• It is unlikely to see major regulation impact in speed and demolition in the near term with a lack of scrap candidates and transitional phase of the regulations. However, in the medium term, with lack of investment in alternative fuel, regulation-related additional costs (CII, EU ETS, etc.) with increasing over-age capacity may boost scrap activities and reduce sailing speed to meet the requirements of regulations or save the fuel cost, specifically after 2025.

Dry bulk market

Since discussed in the last edition, over the last three months, our dry bulk freight forecasting models continued to show bearish view for early 2023 and bullish view for the second half of 2023 onward. Interestingly, we observed a volatile path to lower rates over the past few months in the absence of high congestion and slower-than-expected economic growth with continued weakness in mainland China’s real estate sector. However, deferred contract of FFA, specifically, assessments for the second half of 2023 onward have been well-supported with mainland China’s policy shifting toward supporting economic growth. As of writing (March 7, 2023), sentiments changed rapidly as many expect that major change in mainland China’s “zero-COVID” policy would eventually improve the fundamental. We maintain our positive view in the medium term (first half 2023 onward) but remain cautious on very near term, mostly Q2 2023 for dry bulk market.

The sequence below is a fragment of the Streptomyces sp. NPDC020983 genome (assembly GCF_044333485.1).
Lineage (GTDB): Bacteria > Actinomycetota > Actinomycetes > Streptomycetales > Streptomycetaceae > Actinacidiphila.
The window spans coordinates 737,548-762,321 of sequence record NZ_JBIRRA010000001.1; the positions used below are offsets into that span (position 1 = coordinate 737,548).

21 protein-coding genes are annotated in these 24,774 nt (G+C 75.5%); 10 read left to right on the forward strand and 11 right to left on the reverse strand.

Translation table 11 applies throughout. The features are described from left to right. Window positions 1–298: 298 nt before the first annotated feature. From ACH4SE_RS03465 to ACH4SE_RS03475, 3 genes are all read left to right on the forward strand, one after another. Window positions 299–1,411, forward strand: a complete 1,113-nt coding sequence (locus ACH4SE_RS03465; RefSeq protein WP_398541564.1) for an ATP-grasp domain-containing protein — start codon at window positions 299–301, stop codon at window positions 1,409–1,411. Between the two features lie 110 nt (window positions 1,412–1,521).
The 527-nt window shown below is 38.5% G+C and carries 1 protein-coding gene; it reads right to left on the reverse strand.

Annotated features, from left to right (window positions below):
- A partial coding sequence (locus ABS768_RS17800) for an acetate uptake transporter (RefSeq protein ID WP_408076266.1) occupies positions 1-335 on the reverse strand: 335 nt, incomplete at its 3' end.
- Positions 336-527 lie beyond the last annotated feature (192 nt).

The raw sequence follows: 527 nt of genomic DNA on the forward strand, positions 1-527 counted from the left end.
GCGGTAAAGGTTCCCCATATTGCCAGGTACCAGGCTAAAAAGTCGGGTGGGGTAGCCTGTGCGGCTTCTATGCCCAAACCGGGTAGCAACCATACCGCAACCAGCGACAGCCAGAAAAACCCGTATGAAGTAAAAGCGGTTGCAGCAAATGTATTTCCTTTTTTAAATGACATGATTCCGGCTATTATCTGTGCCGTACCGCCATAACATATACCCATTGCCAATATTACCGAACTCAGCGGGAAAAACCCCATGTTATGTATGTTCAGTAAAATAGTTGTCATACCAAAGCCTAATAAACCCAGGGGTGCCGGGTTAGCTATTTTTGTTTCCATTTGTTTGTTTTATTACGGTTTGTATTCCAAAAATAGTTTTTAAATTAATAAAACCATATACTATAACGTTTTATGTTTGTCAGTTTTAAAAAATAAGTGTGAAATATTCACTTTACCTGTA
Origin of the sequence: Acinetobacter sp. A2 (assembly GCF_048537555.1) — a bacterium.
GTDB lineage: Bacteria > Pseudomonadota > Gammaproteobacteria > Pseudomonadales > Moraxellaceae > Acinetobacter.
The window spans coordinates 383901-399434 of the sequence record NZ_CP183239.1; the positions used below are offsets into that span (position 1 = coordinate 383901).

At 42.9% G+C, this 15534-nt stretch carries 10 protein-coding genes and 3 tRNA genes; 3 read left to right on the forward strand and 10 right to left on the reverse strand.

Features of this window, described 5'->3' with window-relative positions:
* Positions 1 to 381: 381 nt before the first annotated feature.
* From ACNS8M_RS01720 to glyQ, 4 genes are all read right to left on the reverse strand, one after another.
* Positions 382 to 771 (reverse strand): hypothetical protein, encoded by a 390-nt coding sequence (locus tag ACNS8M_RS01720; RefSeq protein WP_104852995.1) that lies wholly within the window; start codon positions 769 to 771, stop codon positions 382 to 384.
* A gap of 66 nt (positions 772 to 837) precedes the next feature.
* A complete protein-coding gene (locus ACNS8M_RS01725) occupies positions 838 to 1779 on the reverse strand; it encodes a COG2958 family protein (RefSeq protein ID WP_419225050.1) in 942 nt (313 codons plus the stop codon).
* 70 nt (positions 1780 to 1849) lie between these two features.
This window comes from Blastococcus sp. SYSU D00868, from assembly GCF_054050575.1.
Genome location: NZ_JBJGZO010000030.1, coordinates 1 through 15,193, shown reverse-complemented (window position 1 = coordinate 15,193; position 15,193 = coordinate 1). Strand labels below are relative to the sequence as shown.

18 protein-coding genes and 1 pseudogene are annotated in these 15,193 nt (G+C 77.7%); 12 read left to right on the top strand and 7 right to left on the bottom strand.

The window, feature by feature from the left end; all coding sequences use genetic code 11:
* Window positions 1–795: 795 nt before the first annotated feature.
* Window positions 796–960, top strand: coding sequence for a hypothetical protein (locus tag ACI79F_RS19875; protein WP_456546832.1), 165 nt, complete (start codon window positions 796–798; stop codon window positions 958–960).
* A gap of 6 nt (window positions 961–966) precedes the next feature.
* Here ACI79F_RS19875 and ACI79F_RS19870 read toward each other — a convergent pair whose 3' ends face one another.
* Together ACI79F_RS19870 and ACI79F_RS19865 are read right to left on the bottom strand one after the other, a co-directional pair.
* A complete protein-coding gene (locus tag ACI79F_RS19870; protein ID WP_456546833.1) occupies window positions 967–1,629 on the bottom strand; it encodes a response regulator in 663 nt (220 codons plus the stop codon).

Container versus dry bulk

As we predicted, with weaker influence from the container sector to minor trade and backhaul rates of the smaller-geared bulker market, the historical earning spread of Panamax and Supramax returned to normal. Furthermore, with significant drop in container freight and slower container trade demand growth in response to high inflation rate and endemic consumer pattern along with reduced congestion, decontainerized trend has been reversed and large part of container spillover-related minor bulk cargo have already returned to container box.